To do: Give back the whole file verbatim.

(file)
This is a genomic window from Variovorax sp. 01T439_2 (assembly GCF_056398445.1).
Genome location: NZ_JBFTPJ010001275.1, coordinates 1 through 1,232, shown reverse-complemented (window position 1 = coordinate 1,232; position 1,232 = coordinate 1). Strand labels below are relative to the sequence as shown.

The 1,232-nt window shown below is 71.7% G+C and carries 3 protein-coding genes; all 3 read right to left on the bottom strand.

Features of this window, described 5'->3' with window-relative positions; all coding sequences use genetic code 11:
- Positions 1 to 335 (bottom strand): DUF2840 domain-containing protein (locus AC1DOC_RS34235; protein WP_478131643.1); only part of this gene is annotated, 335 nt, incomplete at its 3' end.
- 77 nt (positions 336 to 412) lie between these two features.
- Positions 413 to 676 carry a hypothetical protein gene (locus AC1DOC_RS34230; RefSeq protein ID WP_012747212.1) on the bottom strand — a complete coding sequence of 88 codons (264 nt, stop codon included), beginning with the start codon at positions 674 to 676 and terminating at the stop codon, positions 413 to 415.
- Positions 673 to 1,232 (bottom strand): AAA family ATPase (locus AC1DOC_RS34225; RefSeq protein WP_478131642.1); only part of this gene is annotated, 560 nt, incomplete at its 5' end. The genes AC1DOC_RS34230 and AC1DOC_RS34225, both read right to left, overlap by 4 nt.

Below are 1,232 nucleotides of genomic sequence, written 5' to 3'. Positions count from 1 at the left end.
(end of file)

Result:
This is a genomic window from Variovorax sp. 01T439_2 (assembly GCF_056398445.1).
Genome location: NZ_JBFTPJ010001275.1, coordinates 1 through 1,232, shown reverse-complemented (window position 1 = coordinate 1,232; position 1,232 = coordinate 1). Strand labels below are relative to the sequence as shown.

The 1,232-nt window shown below is 71.7% G+C and carries 3 protein-coding genes; all 3 read right to left on the bottom strand.

Features of this window, described 5'->3' with window-relative positions; all coding sequences use genetic code 11:
- Positions 1 to 335 (bottom strand): DUF2840 domain-containing protein (locus AC1DOC_RS34235; protein WP_478131643.1); only part of this gene is annotated, 335 nt, incomplete at its 3' end.
- 77 nt (positions 336 to 412) lie between these two features.
- Positions 413 to 676 carry a hypothetical protein gene (locus AC1DOC_RS34230; RefSeq protein ID WP_012747212.1) on the bottom strand — a complete coding sequence of 88 codons (264 nt, stop codon included), beginning with the start codon at positions 674 to 676 and terminating at the stop codon, positions 413 to 415.
- Positions 673 to 1,232 (bottom strand): AAA family ATPase (locus AC1DOC_RS34225; RefSeq protein WP_478131642.1); only part of this gene is annotated, 560 nt, incomplete at its 5' end. The genes AC1DOC_RS34230 and AC1DOC_RS34225, both read right to left, overlap by 4 nt.

Below are 1,232 nucleotides of genomic sequence, written 5' to 3'. Positions count from 1 at the left end.